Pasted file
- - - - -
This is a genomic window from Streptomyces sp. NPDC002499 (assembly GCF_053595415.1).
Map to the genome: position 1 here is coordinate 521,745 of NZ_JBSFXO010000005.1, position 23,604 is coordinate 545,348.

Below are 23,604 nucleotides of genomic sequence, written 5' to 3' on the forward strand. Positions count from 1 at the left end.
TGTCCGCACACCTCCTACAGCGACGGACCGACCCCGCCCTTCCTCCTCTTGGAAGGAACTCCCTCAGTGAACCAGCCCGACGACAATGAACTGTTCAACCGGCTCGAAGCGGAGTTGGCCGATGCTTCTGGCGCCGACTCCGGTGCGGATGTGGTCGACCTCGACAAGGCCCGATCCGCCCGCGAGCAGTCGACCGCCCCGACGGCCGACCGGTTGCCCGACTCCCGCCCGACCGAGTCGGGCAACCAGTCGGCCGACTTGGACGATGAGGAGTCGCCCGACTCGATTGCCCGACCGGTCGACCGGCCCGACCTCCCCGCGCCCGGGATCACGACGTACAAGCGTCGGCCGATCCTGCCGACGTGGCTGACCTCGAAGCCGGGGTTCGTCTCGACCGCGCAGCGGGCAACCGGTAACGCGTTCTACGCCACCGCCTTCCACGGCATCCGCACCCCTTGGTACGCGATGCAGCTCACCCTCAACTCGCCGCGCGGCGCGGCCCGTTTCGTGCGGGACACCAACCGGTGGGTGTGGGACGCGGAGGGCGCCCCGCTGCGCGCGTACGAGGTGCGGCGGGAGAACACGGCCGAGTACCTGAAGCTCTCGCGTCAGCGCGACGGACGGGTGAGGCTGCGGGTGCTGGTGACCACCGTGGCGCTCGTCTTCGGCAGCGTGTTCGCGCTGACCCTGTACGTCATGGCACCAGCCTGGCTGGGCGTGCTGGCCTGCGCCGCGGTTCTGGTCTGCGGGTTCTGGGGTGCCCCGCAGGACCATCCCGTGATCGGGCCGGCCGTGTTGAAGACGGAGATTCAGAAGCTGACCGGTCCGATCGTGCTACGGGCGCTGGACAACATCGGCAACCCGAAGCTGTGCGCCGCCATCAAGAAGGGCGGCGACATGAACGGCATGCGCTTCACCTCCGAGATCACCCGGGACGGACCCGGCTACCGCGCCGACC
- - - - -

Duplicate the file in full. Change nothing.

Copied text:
This is a genomic window from Streptomyces sp. NPDC002499 (assembly GCF_053595415.1).
Map to the genome: position 1 here is coordinate 521,745 of NZ_JBSFXO010000005.1, position 23,604 is coordinate 545,348.

Below are 23,604 nucleotides of genomic sequence, written 5' to 3' on the forward strand. Positions count from 1 at the left end.
TGTCCGCACACCTCCTACAGCGACGGACCGACCCCGCCCTTCCTCCTCTTGGAAGGAACTCCCTCAGTGAACCAGCCCGACGACAATGAACTGTTCAACCGGCTCGAAGCGGAGTTGGCCGATGCTTCTGGCGCCGACTCCGGTGCGGATGTGGTCGACCTCGACAAGGCCCGATCCGCCCGCGAGCAGTCGACCGCCCCGACGGCCGACCGGTTGCCCGACTCCCGCCCGACCGAGTCGGGCAACCAGTCGGCCGACTTGGACGATGAGGAGTCGCCCGACTCGATTGCCCGACCGGTCGACCGGCCCGACCTCCCCGCGCCCGGGATCACGACGTACAAGCGTCGGCCGATCCTGCCGACGTGGCTGACCTCGAAGCCGGGGTTCGTCTCGACCGCGCAGCGGGCAACCGGTAACGCGTTCTACGCCACCGCCTTCCACGGCATCCGCACCCCTTGGTACGCGATGCAGCTCACCCTCAACTCGCCGCGCGGCGCGGCCCGTTTCGTGCGGGACACCAACCGGTGGGTGTGGGACGCGGAGGGCGCCCCGCTGCGCGCGTACGAGGTGCGGCGGGAGAACACGGCCGAGTACCTGAAGCTCTCGCGTCAGCGCGACGGACGGGTGAGGCTGCGGGTGCTGGTGACCACCGTGGCGCTCGTCTTCGGCAGCGTGTTCGCGCTGACCCTGTACGTCATGGCACCAGCCTGGCTGGGCGTGCTGGCCTGCGCCGCGGTTCTGGTCTGCGGGTTCTGGGGTGCCCCGCAGGACCATCCCGTGATCGGGCCGGCCGTGTTGAAGACGGAGATTCAGAAGCTGACCGGTCCGATCGTGCTACGGGCGCTGGACAACATCGGCAACCCGAAGCTGTGCGCCGCCATCAAGAAGGGCGGCGACATGAACGGCATGCGCTTCACCTCCGAGATCACCCGGGACGGACCCGGCTACCGCGCCGACC